Sunday, October 23, 2011

Signs of life

In a previous post, I documented my plants' failing health. Since then, my once-vibrant houseplants continued to deteriorate:

Woolly Pocket #1: Jade and Mother-in-Law's Tongue

Woolly Pocket #2: Spoon Jade, Holiday Cactus, and Aloe Vera

If you look at earlier photos of my jade, and compare them to the sad picture above, you'll likely notice that, in addition to the plant no longer having any leaves, a large section of its tallest branch has actually fallen off. As this particular plant is rather dear to me (a gift from my mom), I thought its fallen limbs deserved a proper sea burial, so I laid them to rest in the Gulf Stream during our last sail:


What remained of my plants wasn't exactly pretty:

Rotting jade leaves

Shriveled spoon jade

Shriveled and wilted spoon jade

Dehydrated holiday cactus

However, as I began photographing my plants' unsightly state, I discovered something remarkable and unexpected--signs of life! I noticed tiny little buds sprouting from within the cracks of the wilting branches of my large jade:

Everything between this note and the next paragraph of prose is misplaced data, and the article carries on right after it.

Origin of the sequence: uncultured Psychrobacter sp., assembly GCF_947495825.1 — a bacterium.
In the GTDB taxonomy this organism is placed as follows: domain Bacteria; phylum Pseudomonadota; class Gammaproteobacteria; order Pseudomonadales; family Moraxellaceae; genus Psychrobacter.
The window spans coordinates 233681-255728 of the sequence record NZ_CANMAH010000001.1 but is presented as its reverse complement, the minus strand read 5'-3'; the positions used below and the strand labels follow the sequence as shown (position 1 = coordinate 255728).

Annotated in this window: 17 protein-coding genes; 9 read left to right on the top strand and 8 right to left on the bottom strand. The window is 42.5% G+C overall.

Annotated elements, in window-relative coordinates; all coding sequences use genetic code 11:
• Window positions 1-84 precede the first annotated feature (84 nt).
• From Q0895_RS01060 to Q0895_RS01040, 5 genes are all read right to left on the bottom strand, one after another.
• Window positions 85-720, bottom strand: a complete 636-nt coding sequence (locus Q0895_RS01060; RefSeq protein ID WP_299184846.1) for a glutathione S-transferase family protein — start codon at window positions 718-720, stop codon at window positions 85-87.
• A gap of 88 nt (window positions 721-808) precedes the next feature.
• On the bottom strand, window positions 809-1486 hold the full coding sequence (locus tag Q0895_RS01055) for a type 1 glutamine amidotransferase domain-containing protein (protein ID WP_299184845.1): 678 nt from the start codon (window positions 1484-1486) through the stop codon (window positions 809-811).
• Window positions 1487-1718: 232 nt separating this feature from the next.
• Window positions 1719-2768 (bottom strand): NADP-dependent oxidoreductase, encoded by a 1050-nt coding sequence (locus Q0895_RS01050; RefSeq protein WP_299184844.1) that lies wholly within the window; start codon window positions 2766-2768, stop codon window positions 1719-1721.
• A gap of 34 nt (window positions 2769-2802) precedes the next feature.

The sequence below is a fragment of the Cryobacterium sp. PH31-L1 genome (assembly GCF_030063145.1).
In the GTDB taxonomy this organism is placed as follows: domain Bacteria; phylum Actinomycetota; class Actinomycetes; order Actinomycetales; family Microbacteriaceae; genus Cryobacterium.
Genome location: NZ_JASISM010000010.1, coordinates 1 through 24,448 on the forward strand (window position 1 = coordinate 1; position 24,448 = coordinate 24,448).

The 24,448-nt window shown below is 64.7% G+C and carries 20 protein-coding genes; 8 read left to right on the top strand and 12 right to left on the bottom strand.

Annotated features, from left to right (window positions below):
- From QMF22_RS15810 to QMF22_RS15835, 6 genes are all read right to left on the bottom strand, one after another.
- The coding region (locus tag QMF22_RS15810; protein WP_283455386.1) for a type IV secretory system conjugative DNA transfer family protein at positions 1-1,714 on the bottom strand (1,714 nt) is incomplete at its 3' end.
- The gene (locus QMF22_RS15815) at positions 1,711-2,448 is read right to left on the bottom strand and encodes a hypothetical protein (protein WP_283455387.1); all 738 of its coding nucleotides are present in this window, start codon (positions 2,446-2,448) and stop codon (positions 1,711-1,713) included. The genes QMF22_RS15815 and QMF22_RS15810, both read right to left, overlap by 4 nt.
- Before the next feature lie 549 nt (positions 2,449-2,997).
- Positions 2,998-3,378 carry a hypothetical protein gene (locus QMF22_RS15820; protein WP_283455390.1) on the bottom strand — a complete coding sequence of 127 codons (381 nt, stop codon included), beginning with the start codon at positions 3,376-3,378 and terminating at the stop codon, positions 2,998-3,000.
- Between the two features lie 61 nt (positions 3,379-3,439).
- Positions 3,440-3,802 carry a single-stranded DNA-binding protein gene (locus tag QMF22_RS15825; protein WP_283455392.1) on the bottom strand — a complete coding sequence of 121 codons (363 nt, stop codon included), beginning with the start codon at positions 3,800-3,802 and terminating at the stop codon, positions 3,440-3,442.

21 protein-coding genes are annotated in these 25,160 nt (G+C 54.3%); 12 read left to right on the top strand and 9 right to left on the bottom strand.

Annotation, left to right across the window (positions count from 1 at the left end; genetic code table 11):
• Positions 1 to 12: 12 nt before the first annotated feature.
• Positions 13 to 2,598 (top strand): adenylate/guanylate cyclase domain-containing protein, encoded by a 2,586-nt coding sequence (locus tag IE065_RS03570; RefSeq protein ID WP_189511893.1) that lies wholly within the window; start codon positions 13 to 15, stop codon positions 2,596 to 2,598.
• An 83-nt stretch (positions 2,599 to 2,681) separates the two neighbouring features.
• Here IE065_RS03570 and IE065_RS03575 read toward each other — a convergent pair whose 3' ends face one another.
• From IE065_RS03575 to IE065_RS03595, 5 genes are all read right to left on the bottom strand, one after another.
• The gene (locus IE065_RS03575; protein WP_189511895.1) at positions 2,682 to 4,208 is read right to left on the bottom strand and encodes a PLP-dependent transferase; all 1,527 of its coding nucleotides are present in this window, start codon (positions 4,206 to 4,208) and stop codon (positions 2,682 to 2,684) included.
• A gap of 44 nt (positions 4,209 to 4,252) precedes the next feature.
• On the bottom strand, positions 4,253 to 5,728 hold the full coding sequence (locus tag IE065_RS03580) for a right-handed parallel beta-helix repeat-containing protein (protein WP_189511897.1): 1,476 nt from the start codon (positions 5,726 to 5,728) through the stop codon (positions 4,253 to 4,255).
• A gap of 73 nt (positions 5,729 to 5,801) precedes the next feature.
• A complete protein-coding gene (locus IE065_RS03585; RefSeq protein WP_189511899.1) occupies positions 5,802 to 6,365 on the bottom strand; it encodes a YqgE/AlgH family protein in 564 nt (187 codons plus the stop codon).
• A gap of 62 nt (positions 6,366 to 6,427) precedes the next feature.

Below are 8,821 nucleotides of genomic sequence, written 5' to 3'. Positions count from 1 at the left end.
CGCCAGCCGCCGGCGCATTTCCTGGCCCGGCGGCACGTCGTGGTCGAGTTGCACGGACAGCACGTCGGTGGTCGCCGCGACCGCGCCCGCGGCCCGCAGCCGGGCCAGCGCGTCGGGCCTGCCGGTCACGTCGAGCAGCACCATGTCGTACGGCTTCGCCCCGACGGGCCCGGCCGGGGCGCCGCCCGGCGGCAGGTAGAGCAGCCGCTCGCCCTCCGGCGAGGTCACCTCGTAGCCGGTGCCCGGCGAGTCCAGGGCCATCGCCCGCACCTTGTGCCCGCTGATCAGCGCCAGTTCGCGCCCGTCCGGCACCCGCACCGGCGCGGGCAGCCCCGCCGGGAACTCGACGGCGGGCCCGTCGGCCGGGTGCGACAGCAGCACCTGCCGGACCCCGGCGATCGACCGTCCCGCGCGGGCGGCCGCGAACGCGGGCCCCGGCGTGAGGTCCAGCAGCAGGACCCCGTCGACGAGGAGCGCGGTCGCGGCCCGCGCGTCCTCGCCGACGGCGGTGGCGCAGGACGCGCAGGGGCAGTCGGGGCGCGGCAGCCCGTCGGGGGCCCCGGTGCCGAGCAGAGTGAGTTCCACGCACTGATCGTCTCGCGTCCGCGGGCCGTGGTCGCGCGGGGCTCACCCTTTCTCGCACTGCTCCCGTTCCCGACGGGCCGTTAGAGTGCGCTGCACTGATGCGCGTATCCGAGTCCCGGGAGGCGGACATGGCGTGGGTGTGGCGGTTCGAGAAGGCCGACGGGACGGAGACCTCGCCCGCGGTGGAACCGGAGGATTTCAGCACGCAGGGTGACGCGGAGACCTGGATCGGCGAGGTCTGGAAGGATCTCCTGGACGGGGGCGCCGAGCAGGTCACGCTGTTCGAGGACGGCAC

Two weeks later, these same buds are now flourishing:

This rejuvenation wasn't confined to just the large jade. My other plants, too, experienced a rebirth. Although the spoon jade remains a hopeless shriveled mess, its Woolly Pocket roommates have sprung back to life. New aloe vera stems have begun to surface, and the holiday cactus is looking heartier by the day:

So how did I manage to turn my plants' health around in just a matter of weeks? Simple--I moved my plants to our aft cockpit (out of sight) and ignored them (out of mind)! Unlike some people who have green thumbs, I have what is best described as a "death thumb." Essentially, the greater role I play in the survival of my plants, the less likely they are to live. Thankfully, with my plants located far from the reach of my death thumb, nature was able to take its course and restore my plants' health (at least for 4 of my 5 plants). Proof yet again that I chose wisely in selecting a career that didn't involve either agriculture or healthcare.

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